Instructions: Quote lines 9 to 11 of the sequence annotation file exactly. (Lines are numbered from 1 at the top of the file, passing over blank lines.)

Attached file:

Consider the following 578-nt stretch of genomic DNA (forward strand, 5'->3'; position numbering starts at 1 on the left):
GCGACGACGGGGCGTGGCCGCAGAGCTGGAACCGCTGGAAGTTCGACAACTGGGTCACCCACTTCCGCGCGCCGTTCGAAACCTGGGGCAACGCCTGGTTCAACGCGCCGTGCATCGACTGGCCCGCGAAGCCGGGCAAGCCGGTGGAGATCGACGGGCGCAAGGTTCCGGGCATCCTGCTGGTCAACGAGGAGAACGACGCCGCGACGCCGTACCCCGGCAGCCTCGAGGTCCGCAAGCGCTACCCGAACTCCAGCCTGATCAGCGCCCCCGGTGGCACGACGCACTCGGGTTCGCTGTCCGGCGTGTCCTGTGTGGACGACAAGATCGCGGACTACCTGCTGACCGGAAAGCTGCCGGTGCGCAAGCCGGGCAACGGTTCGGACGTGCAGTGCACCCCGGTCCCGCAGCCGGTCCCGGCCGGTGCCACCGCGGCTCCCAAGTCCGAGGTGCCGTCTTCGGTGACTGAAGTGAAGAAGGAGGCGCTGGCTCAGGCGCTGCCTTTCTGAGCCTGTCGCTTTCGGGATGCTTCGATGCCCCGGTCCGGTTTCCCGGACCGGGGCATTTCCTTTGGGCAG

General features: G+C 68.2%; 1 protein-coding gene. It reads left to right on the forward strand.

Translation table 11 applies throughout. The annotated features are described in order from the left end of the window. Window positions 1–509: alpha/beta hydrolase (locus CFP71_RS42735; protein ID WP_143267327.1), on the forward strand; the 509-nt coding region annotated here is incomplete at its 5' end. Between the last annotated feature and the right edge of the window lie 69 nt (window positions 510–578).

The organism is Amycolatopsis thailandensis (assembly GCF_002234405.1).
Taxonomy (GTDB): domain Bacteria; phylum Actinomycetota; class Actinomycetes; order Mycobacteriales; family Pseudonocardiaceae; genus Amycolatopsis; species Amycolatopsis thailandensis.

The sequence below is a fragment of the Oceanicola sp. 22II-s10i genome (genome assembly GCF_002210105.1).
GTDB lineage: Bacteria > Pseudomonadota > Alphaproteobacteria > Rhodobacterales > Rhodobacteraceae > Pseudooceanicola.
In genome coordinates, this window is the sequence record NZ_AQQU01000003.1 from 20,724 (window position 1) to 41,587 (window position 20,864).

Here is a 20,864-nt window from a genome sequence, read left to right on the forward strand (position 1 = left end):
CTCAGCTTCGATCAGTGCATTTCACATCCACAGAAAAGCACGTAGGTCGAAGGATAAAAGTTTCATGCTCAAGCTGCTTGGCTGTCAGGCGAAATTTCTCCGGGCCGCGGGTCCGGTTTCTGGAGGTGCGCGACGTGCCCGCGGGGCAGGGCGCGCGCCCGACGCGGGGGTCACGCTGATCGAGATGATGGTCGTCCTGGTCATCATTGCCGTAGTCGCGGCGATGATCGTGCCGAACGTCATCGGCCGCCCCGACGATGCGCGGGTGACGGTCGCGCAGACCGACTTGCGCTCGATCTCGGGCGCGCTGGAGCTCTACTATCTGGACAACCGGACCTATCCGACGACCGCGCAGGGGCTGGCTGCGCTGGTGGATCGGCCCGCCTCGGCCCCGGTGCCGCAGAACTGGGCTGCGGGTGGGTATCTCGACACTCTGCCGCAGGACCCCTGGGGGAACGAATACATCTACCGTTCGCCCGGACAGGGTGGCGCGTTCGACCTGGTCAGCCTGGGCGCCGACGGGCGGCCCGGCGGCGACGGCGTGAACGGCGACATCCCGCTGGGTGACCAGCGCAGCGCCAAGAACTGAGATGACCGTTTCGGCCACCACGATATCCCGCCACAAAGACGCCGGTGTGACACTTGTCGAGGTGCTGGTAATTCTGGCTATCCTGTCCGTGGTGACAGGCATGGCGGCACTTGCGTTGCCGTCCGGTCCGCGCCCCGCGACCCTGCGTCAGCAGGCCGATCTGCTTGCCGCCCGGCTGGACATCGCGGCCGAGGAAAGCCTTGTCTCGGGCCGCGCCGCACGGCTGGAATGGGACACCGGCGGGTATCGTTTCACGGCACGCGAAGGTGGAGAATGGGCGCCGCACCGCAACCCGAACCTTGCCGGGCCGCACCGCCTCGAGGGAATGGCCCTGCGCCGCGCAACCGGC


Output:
In genome coordinates, this window is the sequence record NZ_AQQU01000003.1 from 20,724 (window position 1) to 41,587 (window position 20,864).

Here is a 20,864-nt window from a genome sequence, read left to right on the forward strand (position 1 = left end):
CTCAGCTTCGATCAGTGCATTTCACATCCACAGAAAAGCACGTAGGTCGAAGGATAAAAGTTTCATGCTCAAGCTGCTTGGCTGTCAGGCGAAATTTCTCCGGGCCGCGGGTCCGGTTTCTGGAGGTGCGCGACGTGCCCGCGGGGCAGGGCGCGCGCCCGACGCGGGGGTCACGCTGATCGAGATGATGGTCGTCCTGGTCATCATTGCCGTAGTCGCGGCGATGATCGTGCCGAACGTCATCGGCCGCCCCGACGATGCGCGGGTGACGGTCGCGCAGACCGACTTGCGCTCGATCTCGGGCGCGCTGGAGCTCTACTATCTGGACAACCGGACCTATCCGACGACCGCGCAGGGGCTGGCTGCGCTGGTGGATCGGCCCGCCTCGGCCCCGGTGCCGCAGAACTGGGCTGCGGGTGGGTATCTCGACACTCTGCCGCAGGACCCCTGGGGGAACGAATACATCTACCGTTCGCCCGGACAGGGTGGCGCGTTCGACCTGGTCAGCCTGGGCGCCGACGGGCGGCCCGGCGGCGACGGCGTGAACGGCGACATCCCGCTGGGTGACCAGCGCAGCGCCAAGAACTGAGATGACCGTTTCGGCCACCACGATATCCCGCCACAAAGACGCCGGTGTGACACTTGTCGAGGTGCTGGTAATTCTGGCTATCCTGTCCGTGGTGACAGGCATGGCGGCACTTGCGTTGCCGTCCGGTCCGCGCCCCGCGACCCTGCGTCAGCAGGCCGATCTGCTTGCCGCCCGGCTGGACATCGCGGCCGAGGAAAGCCTTGTCTCGGGCCGCGCCGCACGGCTGGAATGGGACACCGGCGGGTATCGTTTCACGGCACGCGAAGGTGGAGAATGGGCGCCGCACCGCAACCCGAACCTTGCCGGGCCGCACCGCCTCGAGGGAATGGCCCTGCGCCGCGCAACCGGC